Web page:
The story is simple – you fire up your Wireshark and start sniffing (you may have your IP set or not – doesn’t matter). What happens? Usually you see a bunch of broadcast or mulitcast messages etc. You may see unicast packets as well. However in case of unicast, your IP must be the source or destination IP, right? Let’s assume you haven’t been a bad boy yet (no MitM tricks here).
Here comes the interesting part. In the past couple weeks, we had the same issue at two different places. We connected our laptops and started sniffing. We saw all the usual stuff, but we also captured unicast packets coming from and going to DIFFERENT hosts. I know what you’re thinking – we got a span port or we were connected to a hub – easy. Well, there are two problems with this theory:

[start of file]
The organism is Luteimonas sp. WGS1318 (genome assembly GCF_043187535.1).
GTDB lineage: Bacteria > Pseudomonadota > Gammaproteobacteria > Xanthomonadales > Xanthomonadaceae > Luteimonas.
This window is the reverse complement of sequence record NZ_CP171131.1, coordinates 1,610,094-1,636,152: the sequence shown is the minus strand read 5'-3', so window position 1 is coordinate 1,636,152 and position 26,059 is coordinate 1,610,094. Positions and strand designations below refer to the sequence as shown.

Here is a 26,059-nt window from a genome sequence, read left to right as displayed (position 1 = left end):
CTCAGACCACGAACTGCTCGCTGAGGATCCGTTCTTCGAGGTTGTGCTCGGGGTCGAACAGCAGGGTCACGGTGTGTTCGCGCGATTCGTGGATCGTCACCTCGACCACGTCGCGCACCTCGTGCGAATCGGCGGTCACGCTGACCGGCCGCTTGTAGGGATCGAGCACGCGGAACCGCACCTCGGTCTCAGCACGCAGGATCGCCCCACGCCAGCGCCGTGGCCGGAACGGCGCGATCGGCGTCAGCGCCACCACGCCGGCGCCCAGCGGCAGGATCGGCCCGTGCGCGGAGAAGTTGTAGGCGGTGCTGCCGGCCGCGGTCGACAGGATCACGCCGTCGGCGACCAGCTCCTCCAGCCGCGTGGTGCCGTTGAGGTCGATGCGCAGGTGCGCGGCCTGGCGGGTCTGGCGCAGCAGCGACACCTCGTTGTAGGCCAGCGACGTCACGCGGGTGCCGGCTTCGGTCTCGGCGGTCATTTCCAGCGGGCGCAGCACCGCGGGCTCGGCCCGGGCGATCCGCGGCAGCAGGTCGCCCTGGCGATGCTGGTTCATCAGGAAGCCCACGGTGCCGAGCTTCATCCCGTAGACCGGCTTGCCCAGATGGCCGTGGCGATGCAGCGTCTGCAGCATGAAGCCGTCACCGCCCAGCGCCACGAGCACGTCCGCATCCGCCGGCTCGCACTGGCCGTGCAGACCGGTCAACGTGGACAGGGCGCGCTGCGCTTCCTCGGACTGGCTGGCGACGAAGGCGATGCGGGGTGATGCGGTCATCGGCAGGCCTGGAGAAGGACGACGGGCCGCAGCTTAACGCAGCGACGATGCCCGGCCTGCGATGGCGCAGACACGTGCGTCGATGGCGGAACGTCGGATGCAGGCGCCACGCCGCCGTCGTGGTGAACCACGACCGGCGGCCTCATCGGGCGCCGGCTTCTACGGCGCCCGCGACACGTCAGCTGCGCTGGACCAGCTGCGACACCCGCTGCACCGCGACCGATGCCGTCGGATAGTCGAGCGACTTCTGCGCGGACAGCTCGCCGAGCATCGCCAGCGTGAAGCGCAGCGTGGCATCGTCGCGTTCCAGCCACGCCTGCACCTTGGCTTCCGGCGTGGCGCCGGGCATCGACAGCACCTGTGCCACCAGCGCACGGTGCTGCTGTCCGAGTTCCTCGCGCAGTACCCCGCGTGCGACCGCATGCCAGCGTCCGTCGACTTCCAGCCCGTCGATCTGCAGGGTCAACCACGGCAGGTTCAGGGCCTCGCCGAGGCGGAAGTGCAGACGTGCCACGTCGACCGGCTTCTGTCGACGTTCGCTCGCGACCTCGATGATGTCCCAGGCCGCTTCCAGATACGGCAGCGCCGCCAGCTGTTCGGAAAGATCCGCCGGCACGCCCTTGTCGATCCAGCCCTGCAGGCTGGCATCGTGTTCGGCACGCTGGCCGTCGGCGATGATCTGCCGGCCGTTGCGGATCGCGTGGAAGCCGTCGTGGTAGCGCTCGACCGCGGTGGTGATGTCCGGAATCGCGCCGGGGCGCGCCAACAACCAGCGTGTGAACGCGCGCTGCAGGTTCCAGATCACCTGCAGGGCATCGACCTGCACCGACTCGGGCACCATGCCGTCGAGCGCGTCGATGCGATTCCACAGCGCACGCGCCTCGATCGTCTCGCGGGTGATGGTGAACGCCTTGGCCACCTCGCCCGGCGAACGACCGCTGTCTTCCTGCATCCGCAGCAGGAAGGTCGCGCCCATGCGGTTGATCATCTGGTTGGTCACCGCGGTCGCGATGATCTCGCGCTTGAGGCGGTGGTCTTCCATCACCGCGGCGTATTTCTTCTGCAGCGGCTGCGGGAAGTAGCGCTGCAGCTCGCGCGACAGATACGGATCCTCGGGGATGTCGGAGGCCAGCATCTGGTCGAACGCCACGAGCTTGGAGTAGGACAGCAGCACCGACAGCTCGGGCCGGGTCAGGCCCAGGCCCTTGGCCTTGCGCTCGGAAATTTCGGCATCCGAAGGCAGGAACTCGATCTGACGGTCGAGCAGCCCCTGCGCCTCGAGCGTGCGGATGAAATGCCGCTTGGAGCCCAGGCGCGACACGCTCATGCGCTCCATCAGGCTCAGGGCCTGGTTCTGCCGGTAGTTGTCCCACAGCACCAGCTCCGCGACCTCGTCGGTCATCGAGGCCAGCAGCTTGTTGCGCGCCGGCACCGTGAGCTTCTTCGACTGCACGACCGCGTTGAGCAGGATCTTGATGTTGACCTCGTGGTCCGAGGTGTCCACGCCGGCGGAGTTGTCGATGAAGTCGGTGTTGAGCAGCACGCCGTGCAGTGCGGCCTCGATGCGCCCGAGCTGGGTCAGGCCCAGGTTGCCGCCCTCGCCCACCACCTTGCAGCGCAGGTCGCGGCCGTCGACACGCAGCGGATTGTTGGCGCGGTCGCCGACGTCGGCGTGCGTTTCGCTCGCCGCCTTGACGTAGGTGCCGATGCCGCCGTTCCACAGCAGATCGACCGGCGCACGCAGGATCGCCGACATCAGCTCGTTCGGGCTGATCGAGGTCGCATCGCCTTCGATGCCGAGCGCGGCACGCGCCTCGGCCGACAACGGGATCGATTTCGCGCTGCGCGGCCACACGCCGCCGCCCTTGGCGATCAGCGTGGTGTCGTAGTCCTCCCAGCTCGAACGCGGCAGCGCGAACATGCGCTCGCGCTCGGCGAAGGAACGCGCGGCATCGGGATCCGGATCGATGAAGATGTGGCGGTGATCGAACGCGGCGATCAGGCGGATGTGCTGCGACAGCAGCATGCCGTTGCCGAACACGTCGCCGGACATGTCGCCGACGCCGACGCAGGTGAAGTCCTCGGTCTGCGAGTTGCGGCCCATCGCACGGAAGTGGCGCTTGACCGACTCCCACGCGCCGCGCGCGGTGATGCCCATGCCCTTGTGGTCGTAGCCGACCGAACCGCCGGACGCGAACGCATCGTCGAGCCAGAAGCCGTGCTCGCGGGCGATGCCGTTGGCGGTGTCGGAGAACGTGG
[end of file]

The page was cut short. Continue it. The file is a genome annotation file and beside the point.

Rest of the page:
1) It wasn’t the case – we checked it together with the network guys 😉
2) If that would have been the case, we could saw ALL traffic. But we saw only fragments.
Sometimes we got just FIN, RST or SYN packets. In other cases we could capture partial SMB file transfers from which we could (partially) recover the file. Also, we captured complete PCL streams – from a print server to a network printer.
It was 100% unpredictable.
We did some research together with the local network guys.
The good news is it’s a well known issue called “unicast flooding” – credit goes to Rolando 🙂
Under certain circumstances (e.g. asymmetric routing), such things may happen.
Here is a good illustrated write-up: http://www.ciscozine.com/unicast-flooding-due-to-asymmetric-routing/
Of course, Cisco has its own note on the topic: http://www.cisco.com/c/en/us/support/docs/switches/catalyst-6000-series-switches/23563-143.html